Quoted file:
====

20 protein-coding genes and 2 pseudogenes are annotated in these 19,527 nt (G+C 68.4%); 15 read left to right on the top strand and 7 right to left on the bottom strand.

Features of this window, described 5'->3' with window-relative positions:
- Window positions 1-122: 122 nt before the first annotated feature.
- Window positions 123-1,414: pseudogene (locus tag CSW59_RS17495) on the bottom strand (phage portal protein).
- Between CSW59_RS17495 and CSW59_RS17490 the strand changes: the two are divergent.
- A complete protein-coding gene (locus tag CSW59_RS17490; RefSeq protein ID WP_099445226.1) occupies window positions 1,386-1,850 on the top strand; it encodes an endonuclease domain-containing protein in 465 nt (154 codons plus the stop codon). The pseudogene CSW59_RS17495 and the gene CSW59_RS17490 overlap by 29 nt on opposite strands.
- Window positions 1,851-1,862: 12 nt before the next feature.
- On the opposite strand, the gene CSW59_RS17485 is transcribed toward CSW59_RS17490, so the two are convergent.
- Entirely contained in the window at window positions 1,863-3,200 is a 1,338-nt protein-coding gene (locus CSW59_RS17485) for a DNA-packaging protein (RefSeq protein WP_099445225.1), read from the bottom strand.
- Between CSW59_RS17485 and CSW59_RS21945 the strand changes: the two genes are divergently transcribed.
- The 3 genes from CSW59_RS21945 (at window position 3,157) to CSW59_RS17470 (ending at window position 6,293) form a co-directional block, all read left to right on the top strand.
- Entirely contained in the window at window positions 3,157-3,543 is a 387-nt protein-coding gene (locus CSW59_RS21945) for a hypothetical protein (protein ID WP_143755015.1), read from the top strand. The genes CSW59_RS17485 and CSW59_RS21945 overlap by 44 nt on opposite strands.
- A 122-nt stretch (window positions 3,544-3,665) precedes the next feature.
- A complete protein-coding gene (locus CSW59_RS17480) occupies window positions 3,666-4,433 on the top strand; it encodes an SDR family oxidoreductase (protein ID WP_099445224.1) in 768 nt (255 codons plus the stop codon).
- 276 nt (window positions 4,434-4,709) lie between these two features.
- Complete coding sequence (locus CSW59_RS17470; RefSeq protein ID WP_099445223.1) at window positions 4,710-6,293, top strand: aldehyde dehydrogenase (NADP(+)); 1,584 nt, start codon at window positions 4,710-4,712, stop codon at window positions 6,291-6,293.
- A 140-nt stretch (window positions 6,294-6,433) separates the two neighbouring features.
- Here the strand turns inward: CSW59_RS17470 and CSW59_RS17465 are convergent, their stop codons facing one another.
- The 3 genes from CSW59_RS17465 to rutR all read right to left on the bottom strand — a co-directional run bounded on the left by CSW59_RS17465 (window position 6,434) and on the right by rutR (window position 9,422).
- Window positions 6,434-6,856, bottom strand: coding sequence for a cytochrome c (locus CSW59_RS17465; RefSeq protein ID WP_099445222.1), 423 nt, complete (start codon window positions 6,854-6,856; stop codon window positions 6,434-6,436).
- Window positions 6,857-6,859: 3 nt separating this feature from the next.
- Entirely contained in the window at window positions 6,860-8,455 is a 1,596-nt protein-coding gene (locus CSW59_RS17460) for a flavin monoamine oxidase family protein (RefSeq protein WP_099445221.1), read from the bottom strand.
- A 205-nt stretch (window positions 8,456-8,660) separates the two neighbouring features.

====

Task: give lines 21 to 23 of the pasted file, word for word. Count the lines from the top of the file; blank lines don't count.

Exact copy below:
- Window positions 6,857-6,859: 3 nt separating this feature from the next.
- Entirely contained in the window at window positions 6,860-8,455 is a 1,596-nt protein-coding gene (locus CSW59_RS17460) for a flavin monoamine oxidase family protein (RefSeq protein WP_099445221.1), read from the bottom strand.
- A 205-nt stretch (window positions 8,456-8,660) separates the two neighbouring features.